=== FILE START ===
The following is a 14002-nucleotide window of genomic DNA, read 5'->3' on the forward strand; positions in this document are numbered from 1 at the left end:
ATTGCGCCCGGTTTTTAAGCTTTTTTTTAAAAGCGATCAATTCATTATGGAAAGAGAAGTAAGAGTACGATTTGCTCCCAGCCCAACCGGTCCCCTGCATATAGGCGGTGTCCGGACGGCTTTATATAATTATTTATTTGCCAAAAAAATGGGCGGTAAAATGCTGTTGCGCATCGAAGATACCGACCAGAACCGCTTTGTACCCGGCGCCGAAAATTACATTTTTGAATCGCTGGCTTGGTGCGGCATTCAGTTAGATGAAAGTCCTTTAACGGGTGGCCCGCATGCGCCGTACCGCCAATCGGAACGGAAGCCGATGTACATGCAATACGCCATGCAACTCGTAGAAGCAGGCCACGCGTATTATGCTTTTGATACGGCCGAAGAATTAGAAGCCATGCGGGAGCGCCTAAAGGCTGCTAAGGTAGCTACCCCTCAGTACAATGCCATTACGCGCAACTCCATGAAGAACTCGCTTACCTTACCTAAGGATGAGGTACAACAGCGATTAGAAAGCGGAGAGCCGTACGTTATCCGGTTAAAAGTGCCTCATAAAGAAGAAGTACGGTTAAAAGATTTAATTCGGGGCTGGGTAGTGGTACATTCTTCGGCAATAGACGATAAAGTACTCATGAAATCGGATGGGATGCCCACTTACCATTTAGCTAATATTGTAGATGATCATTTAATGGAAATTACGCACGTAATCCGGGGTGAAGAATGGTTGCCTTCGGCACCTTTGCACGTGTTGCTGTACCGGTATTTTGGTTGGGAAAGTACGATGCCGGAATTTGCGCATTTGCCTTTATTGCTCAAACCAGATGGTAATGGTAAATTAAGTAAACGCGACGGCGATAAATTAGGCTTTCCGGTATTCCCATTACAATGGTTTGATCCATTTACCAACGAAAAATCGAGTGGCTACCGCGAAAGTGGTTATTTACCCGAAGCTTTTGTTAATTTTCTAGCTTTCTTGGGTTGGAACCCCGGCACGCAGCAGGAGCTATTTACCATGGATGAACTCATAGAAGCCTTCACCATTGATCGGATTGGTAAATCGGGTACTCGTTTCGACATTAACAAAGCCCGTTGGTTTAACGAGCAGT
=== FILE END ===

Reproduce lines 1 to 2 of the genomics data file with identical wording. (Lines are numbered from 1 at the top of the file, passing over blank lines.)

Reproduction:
The following is a 14002-nucleotide window of genomic DNA, read 5'->3' on the forward strand; positions in this document are numbered from 1 at the left end:
ATTGCGCCCGGTTTTTAAGCTTTTTTTTAAAAGCGATCAATTCATTATGGAAAGAGAAGTAAGAGTACGATTTGCTCCCAGCCCAACCGGTCCCCTGCATATAGGCGGTGTCCGGACGGCTTTATATAATTATTTATTTGCCAAAAAAATGGGCGGTAAAATGCTGTTGCGCATCGAAGATACCGACCAGAACCGCTTTGTACCCGGCGCCGAAAATTACATTTTTGAATCGCTGGCTTGGTGCGGCATTCAGTTAGATGAAAGTCCTTTAACGGGTGGCCCGCATGCGCCGTACCGCCAATCGGAACGGAAGCCGATGTACATGCAATACGCCATGCAACTCGTAGAAGCAGGCCACGCGTATTATGCTTTTGATACGGCCGAAGAATTAGAAGCCATGCGGGAGCGCCTAAAGGCTGCTAAGGTAGCTACCCCTCAGTACAATGCCATTACGCGCAACTCCATGAAGAACTCGCTTACCTTACCTAAGGATGAGGTACAACAGCGATTAGAAAGCGGAGAGCCGTACGTTATCCGGTTAAAAGTGCCTCATAAAGAAGAAGTACGGTTAAAAGATTTAATTCGGGGCTGGGTAGTGGTACATTCTTCGGCAATAGACGATAAAGTACTCATGAAATCGGATGGGATGCCCACTTACCATTTAGCTAATATTGTAGATGATCATTTAATGGAAATTACGCACGTAATCCGGGGTGAAGAATGGTTGCCTTCGGCACCTTTGCACGTGTTGCTGTACCGGTATTTTGGTTGGGAAAGTACGATGCCGGAATTTGCGCATTTGCCTTTATTGCTCAAACCAGATGGTAATGGTAAATTAAGTAAACGCGACGGCGATAAATTAGGCTTTCCGGTATTCCCATTACAATGGTTTGATCCATTTACCAACGAAAAATCGAGTGGCTACCGCGAAAGTGGTTATTTACCCGAAGCTTTTGTTAATTTTCTAGCTTTCTTGGGTTGGAACCCCGGCACGCAGCAGGAGCTATTTACCATGGATGAACTCATAGAAGCCTTCACCATTGATCGGATTGGTAAATCGGGTACTCGTTTCGACATTAACAAAGCCCGTTGGTTTAACGAGCAGT